I keep trying to convince people that the UK state owns the Bank of England & therefore the supply of money; & that QE itself is actually the much mocked: ‘Labour magic money tree’. People seem to find it difficult to believe. I keep trying tho’….
    8-)

  17. @Nickp

    “Savile counted himself as a friend of Margaret Thatcher and reportedly stayed at Chequers on a number of occasions.”

    There is a difference between inviting someone over to your house and witnessing something illegal(by work collegues)like child abuse.Its beyond me why anyone would wish to score party political points over this.

  18. jarrod

    Then there is giving him his own keys to all the cells in Broadmoor.

    I’m not sure it is party political. These monsters (like Saville) are highly plausible. What qualifications did Saville have to head up the Broadmoor project. Did you read the Telegraph article, how quickly he assembled material on the Broadmoor staff to stop anybody getting in his way?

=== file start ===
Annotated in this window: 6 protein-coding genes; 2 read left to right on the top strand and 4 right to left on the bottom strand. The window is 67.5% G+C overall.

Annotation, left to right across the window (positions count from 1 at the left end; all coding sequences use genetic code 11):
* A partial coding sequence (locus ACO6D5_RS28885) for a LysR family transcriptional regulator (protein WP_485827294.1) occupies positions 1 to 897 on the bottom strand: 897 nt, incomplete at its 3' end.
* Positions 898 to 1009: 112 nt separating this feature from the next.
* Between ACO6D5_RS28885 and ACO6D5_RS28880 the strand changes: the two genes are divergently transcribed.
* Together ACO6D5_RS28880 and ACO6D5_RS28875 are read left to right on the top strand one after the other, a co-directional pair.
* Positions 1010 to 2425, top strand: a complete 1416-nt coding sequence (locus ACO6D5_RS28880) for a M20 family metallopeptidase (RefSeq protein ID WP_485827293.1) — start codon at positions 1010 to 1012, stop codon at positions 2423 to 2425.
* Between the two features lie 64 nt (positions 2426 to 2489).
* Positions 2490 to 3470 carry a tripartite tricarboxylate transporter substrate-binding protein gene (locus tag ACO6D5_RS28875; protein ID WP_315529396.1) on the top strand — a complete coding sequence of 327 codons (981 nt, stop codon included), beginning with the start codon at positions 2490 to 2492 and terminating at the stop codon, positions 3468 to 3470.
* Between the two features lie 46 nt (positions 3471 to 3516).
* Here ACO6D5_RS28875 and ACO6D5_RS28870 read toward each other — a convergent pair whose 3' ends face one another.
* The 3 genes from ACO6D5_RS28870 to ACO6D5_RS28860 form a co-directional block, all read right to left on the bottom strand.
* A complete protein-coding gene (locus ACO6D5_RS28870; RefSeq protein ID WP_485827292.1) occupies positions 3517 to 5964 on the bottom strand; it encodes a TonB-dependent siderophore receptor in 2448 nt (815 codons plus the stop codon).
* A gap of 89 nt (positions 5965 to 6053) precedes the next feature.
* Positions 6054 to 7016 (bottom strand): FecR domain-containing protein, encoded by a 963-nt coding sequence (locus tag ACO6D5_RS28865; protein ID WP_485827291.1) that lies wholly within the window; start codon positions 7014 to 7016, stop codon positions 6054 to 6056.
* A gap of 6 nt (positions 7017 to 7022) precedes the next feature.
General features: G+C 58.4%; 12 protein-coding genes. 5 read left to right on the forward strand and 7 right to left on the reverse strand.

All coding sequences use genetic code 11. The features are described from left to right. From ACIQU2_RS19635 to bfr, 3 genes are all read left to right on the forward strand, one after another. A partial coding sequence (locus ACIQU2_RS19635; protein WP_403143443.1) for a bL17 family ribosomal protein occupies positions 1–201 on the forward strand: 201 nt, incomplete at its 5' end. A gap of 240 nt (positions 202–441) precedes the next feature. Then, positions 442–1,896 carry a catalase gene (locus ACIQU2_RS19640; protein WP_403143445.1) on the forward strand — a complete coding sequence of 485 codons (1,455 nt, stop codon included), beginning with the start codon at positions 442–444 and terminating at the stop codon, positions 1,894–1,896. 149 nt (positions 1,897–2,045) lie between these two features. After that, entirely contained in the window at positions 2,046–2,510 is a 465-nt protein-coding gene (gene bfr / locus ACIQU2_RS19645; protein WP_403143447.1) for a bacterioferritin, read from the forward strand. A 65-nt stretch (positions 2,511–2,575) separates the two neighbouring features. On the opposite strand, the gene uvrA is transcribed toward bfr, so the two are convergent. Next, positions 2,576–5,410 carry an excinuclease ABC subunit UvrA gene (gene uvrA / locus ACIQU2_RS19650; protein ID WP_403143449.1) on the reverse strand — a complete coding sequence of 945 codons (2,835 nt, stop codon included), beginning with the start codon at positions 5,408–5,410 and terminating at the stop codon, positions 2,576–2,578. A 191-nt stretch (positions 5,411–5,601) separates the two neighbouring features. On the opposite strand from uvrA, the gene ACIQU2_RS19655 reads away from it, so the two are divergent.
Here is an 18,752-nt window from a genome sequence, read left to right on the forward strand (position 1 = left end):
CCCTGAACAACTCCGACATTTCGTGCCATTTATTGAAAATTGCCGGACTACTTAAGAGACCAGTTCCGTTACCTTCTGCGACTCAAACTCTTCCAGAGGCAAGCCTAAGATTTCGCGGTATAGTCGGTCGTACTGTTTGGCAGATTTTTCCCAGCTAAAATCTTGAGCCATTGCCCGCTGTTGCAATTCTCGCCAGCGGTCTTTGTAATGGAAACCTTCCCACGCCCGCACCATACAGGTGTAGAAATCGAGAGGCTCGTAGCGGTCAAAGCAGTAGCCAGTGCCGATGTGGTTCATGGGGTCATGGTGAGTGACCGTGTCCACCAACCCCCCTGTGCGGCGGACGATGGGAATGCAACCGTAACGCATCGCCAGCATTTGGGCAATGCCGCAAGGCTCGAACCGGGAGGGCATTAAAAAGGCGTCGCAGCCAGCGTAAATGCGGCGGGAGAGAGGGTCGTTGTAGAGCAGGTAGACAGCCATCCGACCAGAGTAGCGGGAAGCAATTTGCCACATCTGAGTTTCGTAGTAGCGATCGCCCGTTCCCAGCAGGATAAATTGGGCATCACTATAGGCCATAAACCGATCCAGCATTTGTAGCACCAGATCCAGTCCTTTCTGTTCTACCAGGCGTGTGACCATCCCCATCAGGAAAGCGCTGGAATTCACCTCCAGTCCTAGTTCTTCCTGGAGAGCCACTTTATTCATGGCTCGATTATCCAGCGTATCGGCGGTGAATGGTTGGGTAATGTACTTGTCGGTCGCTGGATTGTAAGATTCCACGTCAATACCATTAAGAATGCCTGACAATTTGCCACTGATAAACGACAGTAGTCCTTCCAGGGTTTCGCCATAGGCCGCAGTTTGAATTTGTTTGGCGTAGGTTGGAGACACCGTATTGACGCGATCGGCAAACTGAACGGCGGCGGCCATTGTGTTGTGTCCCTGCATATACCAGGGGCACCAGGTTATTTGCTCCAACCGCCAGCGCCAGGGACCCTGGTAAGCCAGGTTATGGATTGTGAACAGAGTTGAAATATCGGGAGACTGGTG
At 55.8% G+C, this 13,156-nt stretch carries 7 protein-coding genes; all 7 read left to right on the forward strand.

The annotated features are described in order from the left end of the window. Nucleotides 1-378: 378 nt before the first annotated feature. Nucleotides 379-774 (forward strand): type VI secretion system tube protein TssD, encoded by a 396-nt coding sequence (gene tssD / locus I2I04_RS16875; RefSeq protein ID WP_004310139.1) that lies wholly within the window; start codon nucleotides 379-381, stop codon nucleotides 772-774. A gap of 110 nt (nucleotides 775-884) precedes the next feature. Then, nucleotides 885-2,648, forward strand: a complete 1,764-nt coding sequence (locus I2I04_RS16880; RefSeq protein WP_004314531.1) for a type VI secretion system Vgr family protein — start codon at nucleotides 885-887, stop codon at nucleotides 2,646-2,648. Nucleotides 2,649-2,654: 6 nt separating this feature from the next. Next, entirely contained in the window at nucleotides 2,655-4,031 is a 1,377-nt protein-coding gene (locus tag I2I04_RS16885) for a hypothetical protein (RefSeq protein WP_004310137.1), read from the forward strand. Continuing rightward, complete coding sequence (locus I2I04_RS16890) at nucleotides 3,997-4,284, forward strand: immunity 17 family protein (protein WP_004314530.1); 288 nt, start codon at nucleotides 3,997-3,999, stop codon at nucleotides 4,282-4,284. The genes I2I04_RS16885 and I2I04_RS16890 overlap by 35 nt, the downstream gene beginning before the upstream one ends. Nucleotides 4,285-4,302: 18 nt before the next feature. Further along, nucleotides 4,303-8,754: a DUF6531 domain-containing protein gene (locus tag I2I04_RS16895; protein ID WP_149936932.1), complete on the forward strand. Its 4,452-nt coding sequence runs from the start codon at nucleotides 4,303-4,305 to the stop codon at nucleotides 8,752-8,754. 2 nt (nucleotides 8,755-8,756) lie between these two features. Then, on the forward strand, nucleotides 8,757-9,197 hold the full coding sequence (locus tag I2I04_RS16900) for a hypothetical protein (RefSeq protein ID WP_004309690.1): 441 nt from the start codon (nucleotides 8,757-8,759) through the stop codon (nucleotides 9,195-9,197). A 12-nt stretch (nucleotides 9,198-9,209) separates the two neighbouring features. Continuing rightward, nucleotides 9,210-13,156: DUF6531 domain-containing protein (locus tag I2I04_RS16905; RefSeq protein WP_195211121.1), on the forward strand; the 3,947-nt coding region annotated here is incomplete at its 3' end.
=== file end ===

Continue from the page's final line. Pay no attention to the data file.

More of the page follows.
Chilling.

  19. Re: Saville,

    Ministers have no share of the responsibility if they invited him over/befriended him but didn’t have any idea what he was secretly up to. He was a very popular celebrity figure and charity figure at the time, so as long as they weren’t aware of his secret activities, I don’t really know how any ministers could be blamed (in any shape or form).

    NB: Notice I said *if*. But until there is evidence to the contrary, I don’t really see how there’s anything at all controversial going on here.

  20. You’re right it is chilling

  21. I think there are certainly questions as to why he was allowed accessby the authorities without question etc. A lot of the nurses and hospital staff also have a lot to answer for (i.e. overlooking abuse for donations). But as for blaming individual ministers for inviting him over for a meal/drink, that is just ridiculous.

    After all, if you say that, can’t Blair and Brown be blamed for befriending Gheddafi etc. etc.?

  22. @ Jarrod

    Mrs Currie, with the benefit of hindsight & maturity, has realised she was taken in by Savile; that she was predisposed to believing ‘ordinary’ people were corrupt & that she didn’t recognise blackmail when it was ‘staring her in the face’.